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Review
. 2019 Jun 30;10(7):501.
doi: 10.3390/genes10070501.

Canine Melanomas as Models for Human Melanomas: Clinical, Histological, and Genetic Comparison

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Free PMC article
Review

Canine Melanomas as Models for Human Melanomas: Clinical, Histological, and Genetic Comparison

Anaïs Prouteau et al. Genes (Basel). .
Free PMC article

Abstract

Despite recent genetic advances and numerous ongoing therapeutic trials, malignant melanoma remains fatal, and prognostic factors as well as more efficient treatments are needed. The development of such research strongly depends on the availability of appropriate models recapitulating all the features of human melanoma. The concept of comparative oncology, with the use of spontaneous canine models has recently acquired a unique value as a translational model. Canine malignant melanomas are naturally occurring cancers presenting striking homologies with human melanomas. As for many other cancers, dogs present surprising breed predispositions and higher frequency of certain subtypes per breed. Oral melanomas, which are much more frequent and highly severe in dogs and cutaneous melanomas with severe digital forms or uveal subtypes are subtypes presenting relevant homologies with their human counterparts, thus constituting close models for these human melanoma subtypes. This review addresses how canine and human melanoma subtypes compare based on their epidemiological, clinical, histological, and genetic characteristics, and how comparative oncology approaches can provide insights into rare and poorly characterized melanoma subtypes in humans that are frequent and breed-specific in dogs. We propose canine malignant melanomas as models for rare non-UV-induced human melanomas, especially mucosal melanomas. Naturally affected dogs offer the opportunity to decipher the genetics at both germline and somatic levels and to explore therapeutic options, with the dog entering preclinical trials as human patients, benefiting both dogs and humans.

Keywords: clinics; comparative oncology; dogs; genetics; histology; melanoma; spontaneous model.

Conflict of interest statement

The authors declare no conflict of interest.

Figures

Figure 1
Figure 1
Histopathological aspects of human (left) and dog (right) melanoma morphological subtypes. Hematoxylin–Eosin–Safranin (HES) staining of formalin-fixed and paraffin-embedded biopsies. Photo credit: B. Vergier and J. Abadie. (A) “Animal type”: sheets or bundles of highly pigmented large epithelioid to spindle-shaped neoplasic melanocytes; (B) “Simulating (congenital or cellular blue) naevi type”: sheets with a high cellular density of small oval to spindle cells with a small central nucleus containing one to several small nucleoli; (C) “Epithelioid type”: large round to polygonal epithelioid cells with a high amount of variably pigmented cytoplasm and a large nucleus.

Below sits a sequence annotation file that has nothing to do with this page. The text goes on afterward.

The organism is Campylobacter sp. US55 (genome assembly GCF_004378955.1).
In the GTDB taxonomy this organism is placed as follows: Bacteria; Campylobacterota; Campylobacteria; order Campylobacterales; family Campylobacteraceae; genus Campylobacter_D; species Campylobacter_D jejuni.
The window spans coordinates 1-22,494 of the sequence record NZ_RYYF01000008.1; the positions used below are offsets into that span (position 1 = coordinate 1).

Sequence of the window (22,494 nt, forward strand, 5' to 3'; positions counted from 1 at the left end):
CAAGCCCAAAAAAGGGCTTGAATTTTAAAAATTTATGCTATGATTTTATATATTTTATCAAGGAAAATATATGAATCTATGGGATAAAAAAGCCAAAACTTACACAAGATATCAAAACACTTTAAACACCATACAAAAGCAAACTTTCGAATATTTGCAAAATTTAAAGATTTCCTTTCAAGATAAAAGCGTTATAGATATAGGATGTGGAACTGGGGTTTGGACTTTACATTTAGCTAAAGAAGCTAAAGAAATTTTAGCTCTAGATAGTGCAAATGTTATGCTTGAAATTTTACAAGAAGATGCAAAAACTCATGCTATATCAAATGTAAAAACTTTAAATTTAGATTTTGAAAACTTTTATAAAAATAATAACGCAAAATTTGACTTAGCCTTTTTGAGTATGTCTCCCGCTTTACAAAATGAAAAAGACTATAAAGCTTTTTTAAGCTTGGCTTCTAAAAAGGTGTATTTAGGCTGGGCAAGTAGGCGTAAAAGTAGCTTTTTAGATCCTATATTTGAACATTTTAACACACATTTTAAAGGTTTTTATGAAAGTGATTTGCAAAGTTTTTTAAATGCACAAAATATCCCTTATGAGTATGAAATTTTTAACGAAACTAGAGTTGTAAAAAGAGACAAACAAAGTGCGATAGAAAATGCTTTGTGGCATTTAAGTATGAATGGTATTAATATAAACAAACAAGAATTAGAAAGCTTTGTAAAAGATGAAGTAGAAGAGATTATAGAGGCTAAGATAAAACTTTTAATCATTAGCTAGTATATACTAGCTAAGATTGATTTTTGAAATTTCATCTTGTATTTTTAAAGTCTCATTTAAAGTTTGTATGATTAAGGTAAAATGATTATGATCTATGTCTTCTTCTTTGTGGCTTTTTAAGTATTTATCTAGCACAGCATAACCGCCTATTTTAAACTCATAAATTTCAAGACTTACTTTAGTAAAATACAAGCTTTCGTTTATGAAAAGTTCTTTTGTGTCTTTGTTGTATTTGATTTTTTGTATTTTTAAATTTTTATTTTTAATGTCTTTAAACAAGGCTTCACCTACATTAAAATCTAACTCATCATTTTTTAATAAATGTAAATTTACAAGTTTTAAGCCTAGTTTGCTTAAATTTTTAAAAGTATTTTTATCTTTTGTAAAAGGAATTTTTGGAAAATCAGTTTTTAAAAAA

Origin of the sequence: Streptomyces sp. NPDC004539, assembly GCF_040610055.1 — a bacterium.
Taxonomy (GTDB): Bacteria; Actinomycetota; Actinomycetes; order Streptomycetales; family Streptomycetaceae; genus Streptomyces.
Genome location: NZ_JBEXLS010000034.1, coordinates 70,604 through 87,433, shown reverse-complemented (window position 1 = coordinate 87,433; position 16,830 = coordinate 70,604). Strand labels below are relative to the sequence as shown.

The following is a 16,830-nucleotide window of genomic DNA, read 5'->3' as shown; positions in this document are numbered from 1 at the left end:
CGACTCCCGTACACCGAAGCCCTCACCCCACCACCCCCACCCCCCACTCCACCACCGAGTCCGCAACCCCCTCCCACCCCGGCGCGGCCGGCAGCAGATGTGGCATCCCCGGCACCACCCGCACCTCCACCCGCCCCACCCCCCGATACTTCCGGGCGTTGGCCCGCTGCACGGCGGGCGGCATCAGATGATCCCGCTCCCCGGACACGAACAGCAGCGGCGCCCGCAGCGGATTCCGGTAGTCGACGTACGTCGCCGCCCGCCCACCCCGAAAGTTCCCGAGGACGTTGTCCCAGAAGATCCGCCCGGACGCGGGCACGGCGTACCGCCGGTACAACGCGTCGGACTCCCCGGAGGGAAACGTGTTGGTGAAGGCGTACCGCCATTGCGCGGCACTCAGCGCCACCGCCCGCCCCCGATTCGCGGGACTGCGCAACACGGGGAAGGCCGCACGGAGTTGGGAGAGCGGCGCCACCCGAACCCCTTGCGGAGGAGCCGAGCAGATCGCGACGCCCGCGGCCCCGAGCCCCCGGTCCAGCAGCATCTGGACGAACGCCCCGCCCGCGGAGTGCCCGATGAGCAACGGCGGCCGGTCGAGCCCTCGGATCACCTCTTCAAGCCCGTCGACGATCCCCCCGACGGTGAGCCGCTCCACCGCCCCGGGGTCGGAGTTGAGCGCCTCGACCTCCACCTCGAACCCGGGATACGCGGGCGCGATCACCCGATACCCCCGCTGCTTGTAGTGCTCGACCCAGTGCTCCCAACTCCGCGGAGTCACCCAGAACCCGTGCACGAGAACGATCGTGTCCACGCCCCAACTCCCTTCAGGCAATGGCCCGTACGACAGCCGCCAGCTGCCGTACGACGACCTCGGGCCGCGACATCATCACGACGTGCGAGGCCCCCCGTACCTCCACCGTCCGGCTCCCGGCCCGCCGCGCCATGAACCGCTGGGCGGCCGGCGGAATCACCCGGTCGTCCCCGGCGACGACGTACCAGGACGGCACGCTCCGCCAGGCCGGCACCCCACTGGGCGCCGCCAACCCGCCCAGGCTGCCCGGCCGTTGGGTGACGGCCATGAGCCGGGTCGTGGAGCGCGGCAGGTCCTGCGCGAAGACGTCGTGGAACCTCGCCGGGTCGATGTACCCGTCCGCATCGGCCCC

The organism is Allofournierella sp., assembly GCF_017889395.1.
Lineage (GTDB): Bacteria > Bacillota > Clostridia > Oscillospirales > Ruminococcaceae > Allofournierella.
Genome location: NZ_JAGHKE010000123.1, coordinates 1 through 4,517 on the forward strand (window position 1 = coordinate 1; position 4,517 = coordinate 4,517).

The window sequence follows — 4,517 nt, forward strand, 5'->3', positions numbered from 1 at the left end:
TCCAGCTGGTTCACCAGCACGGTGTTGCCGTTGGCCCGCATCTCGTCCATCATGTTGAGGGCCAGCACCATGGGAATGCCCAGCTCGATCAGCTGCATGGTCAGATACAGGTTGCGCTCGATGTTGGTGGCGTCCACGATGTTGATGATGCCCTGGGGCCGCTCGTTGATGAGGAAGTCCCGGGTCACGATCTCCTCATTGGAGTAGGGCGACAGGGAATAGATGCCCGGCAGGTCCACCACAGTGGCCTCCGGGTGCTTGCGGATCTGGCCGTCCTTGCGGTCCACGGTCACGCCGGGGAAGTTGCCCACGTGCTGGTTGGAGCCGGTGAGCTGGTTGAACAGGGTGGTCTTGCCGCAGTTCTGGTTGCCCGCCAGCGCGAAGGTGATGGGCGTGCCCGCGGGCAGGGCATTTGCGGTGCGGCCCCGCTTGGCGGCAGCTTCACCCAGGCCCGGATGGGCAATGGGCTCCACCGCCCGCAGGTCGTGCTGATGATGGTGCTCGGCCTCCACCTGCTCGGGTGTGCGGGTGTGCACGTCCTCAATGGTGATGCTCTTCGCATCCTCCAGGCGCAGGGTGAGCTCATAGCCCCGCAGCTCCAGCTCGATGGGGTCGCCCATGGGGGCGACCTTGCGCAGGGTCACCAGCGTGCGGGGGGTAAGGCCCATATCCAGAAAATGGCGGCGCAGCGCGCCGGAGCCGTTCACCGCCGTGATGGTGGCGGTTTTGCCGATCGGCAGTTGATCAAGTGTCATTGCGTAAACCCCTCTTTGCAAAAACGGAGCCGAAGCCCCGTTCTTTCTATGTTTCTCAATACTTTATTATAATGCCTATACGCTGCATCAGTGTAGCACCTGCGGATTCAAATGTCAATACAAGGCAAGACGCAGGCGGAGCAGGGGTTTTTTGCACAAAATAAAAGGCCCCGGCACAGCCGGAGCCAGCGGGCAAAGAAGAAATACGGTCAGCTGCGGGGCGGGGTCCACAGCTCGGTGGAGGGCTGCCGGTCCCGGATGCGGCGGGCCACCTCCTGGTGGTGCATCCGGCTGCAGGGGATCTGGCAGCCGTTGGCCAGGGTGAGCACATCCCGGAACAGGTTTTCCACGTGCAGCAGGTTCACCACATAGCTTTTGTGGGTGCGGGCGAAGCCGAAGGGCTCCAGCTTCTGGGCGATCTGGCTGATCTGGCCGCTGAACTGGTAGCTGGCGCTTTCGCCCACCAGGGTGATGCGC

Figure 2
Figure 2
Distribution of canine malignant melanomas (n=1652) depending on the anatomical site [34].
Figure 3
Figure 3
Kaplan Meier survival curve of 335 dogs with malignant melanoma. Oral (green line), digital (blue line), and cutaneous (red line) melanomas have significantly different prognosis (p < 0.0001, log-rank test). Oral melanomas have the worse prognosis with a MST (median survival time) of six months, whereas survival times were highest in cutaneous forms (MST not reached). Digital forms seem to have intermediate prognosis with an MST of 11.8 months (Prouteau et al., in preparation [39]).
Figure 4
Figure 4
(A) Breed distribution in a study of 247 canine oral melanomas. Five breeds represent 50% of cases, illustrating the breed predisposition (Prouteau et al., in preparation [39]). (B) Pictures of canine oral melanoma involving the gingiva; that can be pigmented (on the top left) or amelanotic (on the top right). Pictures of human mucosal melanoma (pigmented tumors) arising on the gingiva of the oral cavity. Photo credit: P. De Fornel, A. Dupuy and T. Jouary.
Figure 5
Figure 5
Canine cutaneous melanoma (left) and human nodular melanoma (right). Photo credit: P. Durieux and T. Jouary.
Figure 6
Figure 6
Canine digital melanomas mimic human acral melanomas. Canine digital melanomas can occur on the digit (A) or the footpad (B) and are often ulcerated. Human acral melanomas typically occur on the palmar/plantar surface of the hand/feet (C,D). Photo credit: A. Muller (A), F.A. Fogel (B), A. Dupuy (C), and E. Maubec (D).
Figure 7
Figure 7
Canine uveal melanoma: (A) dog eye with an iridal melanoma; (B) Histological section of a canine uveal melanoma; (C) Melanoma of the ciliary body in a dog. Localized dilation of the episcleral vessels indicating, as in human, a melanoma of the ciliary bodies; (D) Ultrasonography of an affected eye. We notice the high surface echogenicity with rapid decay of this echogenicity Photo credit: P. Durieux.

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